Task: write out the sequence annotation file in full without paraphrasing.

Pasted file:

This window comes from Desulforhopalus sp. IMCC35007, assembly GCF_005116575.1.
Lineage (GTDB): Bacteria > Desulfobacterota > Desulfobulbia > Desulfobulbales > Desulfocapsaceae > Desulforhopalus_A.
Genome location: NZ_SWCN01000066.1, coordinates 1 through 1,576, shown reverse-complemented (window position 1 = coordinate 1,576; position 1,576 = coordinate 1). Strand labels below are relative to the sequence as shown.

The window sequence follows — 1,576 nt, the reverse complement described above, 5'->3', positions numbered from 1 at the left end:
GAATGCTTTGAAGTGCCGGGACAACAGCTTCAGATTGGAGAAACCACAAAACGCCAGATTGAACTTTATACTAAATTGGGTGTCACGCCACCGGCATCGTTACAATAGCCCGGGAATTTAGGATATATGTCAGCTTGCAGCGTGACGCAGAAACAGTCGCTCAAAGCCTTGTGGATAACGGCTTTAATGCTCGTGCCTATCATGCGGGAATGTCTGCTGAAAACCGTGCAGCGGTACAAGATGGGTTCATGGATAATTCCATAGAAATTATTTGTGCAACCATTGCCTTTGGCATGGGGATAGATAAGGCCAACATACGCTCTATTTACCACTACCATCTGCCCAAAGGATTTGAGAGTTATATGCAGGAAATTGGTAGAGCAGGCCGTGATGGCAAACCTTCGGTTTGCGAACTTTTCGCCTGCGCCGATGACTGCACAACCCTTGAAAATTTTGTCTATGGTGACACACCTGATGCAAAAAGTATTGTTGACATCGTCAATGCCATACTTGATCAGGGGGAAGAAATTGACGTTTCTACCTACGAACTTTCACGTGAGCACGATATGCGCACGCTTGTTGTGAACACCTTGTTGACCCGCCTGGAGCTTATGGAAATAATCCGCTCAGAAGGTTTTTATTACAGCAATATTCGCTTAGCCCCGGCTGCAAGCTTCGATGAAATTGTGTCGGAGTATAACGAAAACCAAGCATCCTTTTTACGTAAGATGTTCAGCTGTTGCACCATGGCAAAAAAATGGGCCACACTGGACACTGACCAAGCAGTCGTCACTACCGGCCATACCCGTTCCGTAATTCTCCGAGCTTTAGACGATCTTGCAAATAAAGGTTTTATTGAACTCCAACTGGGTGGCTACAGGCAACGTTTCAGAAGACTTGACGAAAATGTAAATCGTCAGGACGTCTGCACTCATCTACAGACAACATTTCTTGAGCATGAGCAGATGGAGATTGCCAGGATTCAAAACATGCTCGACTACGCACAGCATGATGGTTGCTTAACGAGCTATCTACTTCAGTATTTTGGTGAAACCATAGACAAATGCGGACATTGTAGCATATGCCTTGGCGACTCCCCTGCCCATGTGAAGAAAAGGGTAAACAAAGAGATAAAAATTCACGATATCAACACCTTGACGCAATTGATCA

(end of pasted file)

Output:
This window comes from Desulforhopalus sp. IMCC35007, assembly GCF_005116575.1.
Lineage (GTDB): Bacteria > Desulfobacterota > Desulfobulbia > Desulfobulbales > Desulfocapsaceae > Desulforhopalus_A.
Genome location: NZ_SWCN01000066.1, coordinates 1 through 1,576, shown reverse-complemented (window position 1 = coordinate 1,576; position 1,576 = coordinate 1). Strand labels below are relative to the sequence as shown.

The window sequence follows — 1,576 nt, the reverse complement described above, 5'->3', positions numbered from 1 at the left end:
GAATGCTTTGAAGTGCCGGGACAACAGCTTCAGATTGGAGAAACCACAAAACGCCAGATTGAACTTTATACTAAATTGGGTGTCACGCCACCGGCATCGTTACAATAGCCCGGGAATTTAGGATATATGTCAGCTTGCAGCGTGACGCAGAAACAGTCGCTCAAAGCCTTGTGGATAACGGCTTTAATGCTCGTGCCTATCATGCGGGAATGTCTGCTGAAAACCGTGCAGCGGTACAAGATGGGTTCATGGATAATTCCATAGAAATTATTTGTGCAACCATTGCCTTTGGCATGGGGATAGATAAGGCCAACATACGCTCTATTTACCACTACCATCTGCCCAAAGGATTTGAGAGTTATATGCAGGAAATTGGTAGAGCAGGCCGTGATGGCAAACCTTCGGTTTGCGAACTTTTCGCCTGCGCCGATGACTGCACAACCCTTGAAAATTTTGTCTATGGTGACACACCTGATGCAAAAAGTATTGTTGACATCGTCAATGCCATACTTGATCAGGGGGAAGAAATTGACGTTTCTACCTACGAACTTTCACGTGAGCACGATATGCGCACGCTTGTTGTGAACACCTTGTTGACCCGCCTGGAGCTTATGGAAATAATCCGCTCAGAAGGTTTTTATTACAGCAATATTCGCTTAGCCCCGGCTGCAAGCTTCGATGAAATTGTGTCGGAGTATAACGAAAACCAAGCATCCTTTTTACGTAAGATGTTCAGCTGTTGCACCATGGCAAAAAAATGGGCCACACTGGACACTGACCAAGCAGTCGTCACTACCGGCCATACCCGTTCCGTAATTCTCCGAGCTTTAGACGATCTTGCAAATAAAGGTTTTATTGAACTCCAACTGGGTGGCTACAGGCAACGTTTCAGAAGACTTGACGAAAATGTAAATCGTCAGGACGTCTGCACTCATCTACAGACAACATTTCTTGAGCATGAGCAGATGGAGATTGCCAGGATTCAAAACATGCTCGACTACGCACAGCATGATGGTTGCTTAACGAGCTATCTACTTCAGTATTTTGGTGAAACCATAGACAAATGCGGACATTGTAGCATATGCCTTGGCGACTCCCCTGCCCATGTGAAGAAAAGGGTAAACAAAGAGATAAAAATTCACGATATCAACACCTTGACGCAATTGATCA